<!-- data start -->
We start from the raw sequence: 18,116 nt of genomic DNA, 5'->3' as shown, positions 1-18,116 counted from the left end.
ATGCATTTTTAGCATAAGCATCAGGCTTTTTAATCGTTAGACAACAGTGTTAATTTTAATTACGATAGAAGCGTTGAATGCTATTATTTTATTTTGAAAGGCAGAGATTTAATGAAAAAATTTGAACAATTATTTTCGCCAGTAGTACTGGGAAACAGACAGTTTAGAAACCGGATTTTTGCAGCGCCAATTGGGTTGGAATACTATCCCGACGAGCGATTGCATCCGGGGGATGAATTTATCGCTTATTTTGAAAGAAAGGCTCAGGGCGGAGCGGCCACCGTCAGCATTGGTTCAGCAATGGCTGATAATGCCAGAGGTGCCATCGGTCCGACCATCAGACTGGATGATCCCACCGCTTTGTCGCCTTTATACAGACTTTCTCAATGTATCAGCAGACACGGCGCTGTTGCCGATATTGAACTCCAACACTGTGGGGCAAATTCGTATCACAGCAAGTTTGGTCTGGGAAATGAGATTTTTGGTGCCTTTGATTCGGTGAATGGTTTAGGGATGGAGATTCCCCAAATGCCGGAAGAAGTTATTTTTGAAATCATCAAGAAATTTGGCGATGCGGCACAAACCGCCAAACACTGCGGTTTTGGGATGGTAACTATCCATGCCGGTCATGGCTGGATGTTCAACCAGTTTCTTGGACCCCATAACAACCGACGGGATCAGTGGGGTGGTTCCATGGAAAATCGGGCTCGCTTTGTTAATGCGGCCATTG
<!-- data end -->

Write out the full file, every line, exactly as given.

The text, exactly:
We start from the raw sequence: 18,116 nt of genomic DNA, 5'->3' as shown, positions 1-18,116 counted from the left end.
ATGCATTTTTAGCATAAGCATCAGGCTTTTTAATCGTTAGACAACAGTGTTAATTTTAATTACGATAGAAGCGTTGAATGCTATTATTTTATTTTGAAAGGCAGAGATTTAATGAAAAAATTTGAACAATTATTTTCGCCAGTAGTACTGGGAAACAGACAGTTTAGAAACCGGATTTTTGCAGCGCCAATTGGGTTGGAATACTATCCCGACGAGCGATTGCATCCGGGGGATGAATTTATCGCTTATTTTGAAAGAAAGGCTCAGGGCGGAGCGGCCACCGTCAGCATTGGTTCAGCAATGGCTGATAATGCCAGAGGTGCCATCGGTCCGACCATCAGACTGGATGATCCCACCGCTTTGTCGCCTTTATACAGACTTTCTCAATGTATCAGCAGACACGGCGCTGTTGCCGATATTGAACTCCAACACTGTGGGGCAAATTCGTATCACAGCAAGTTTGGTCTGGGAAATGAGATTTTTGGTGCCTTTGATTCGGTGAATGGTTTAGGGATGGAGATTCCCCAAATGCCGGAAGAAGTTATTTTTGAAATCATCAAGAAATTTGGCGATGCGGCACAAACCGCCAAACACTGCGGTTTTGGGATGGTAACTATCCATGCCGGTCATGGCTGGATGTTCAACCAGTTTCTTGGACCCCATAACAACCGACGGGATCAGTGGGGTGGTTCCATGGAAAATCGGGCTCGCTTTGTTAATGCGGCCATTG